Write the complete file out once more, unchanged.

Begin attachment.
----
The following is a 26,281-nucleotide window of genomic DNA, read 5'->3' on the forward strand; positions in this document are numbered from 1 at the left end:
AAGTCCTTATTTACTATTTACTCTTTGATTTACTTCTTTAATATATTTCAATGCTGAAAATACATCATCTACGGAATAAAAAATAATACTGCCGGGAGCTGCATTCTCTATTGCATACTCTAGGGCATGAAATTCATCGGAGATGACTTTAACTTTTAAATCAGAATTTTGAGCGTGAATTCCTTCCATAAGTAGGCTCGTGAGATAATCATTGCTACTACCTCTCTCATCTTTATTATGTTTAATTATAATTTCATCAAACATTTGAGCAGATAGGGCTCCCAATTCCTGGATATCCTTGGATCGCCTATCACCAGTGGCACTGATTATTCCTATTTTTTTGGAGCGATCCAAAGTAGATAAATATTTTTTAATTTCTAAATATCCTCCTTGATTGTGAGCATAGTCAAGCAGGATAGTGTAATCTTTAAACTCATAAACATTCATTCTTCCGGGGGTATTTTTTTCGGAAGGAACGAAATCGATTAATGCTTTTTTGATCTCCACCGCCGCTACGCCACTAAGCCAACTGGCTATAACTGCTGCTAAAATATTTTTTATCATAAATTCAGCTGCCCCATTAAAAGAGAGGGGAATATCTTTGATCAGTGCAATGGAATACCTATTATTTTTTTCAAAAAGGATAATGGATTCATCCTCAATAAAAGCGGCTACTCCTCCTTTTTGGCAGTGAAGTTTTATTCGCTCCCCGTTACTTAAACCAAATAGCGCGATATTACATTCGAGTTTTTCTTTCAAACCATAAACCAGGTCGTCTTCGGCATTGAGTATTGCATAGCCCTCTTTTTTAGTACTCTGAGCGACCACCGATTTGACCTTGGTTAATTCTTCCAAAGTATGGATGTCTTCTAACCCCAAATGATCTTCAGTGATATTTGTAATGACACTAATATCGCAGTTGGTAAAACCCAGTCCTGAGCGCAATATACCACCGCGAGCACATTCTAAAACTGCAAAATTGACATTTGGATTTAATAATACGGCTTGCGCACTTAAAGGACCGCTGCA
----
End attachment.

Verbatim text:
The following is a 26,281-nucleotide window of genomic DNA, read 5'->3' on the forward strand; positions in this document are numbered from 1 at the left end:
AAGTCCTTATTTACTATTTACTCTTTGATTTACTTCTTTAATATATTTCAATGCTGAAAATACATCATCTACGGAATAAAAAATAATACTGCCGGGAGCTGCATTCTCTATTGCATACTCTAGGGCATGAAATTCATCGGAGATGACTTTAACTTTTAAATCAGAATTTTGAGCGTGAATTCCTTCCATAAGTAGGCTCGTGAGATAATCATTGCTACTACCTCTCTCATCTTTATTATGTTTAATTATAATTTCATCAAACATTTGAGCAGATAGGGCTCCCAATTCCTGGATATCCTTGGATCGCCTATCACCAGTGGCACTGATTATTCCTATTTTTTTGGAGCGATCCAAAGTAGATAAATATTTTTTAATTTCTAAATATCCTCCTTGATTGTGAGCATAGTCAAGCAGGATAGTGTAATCTTTAAACTCATAAACATTCATTCTTCCGGGGGTATTTTTTTCGGAAGGAACGAAATCGATTAATGCTTTTTTGATCTCCACCGCCGCTACGCCACTAAGCCAACTGGCTATAACTGCTGCTAAAATATTTTTTATCATAAATTCAGCTGCCCCATTAAAAGAGAGGGGAATATCTTTGATCAGTGCAATGGAATACCTATTATTTTTTTCAAAAAGGATAATGGATTCATCCTCAATAAAAGCGGCTACTCCTCCTTTTTGGCAGTGAAGTTTTATTCGCTCCCCGTTACTTAAACCAAATAGCGCGATATTACATTCGAGTTTTTCTTTCAAACCATAAACCAGGTCGTCTTCGGCATTGAGTATTGCATAGCCCTCTTTTTTAGTACTCTGAGCGACCACCGATTTGACCTTGGTTAATTCTTCCAAAGTATGGATGTCTTCTAACCCCAAATGATCTTCAGTGATATTTGTAATGACACTAATATCGCAGTTGGTAAAACCCAGTCCTGAGCGCAATATACCACCGCGAGCACATTCTAAAACTGCAAAATTGACATTTGGATTTAATAATACGGCTTGCGCACTTAAAGGACCGCTGCA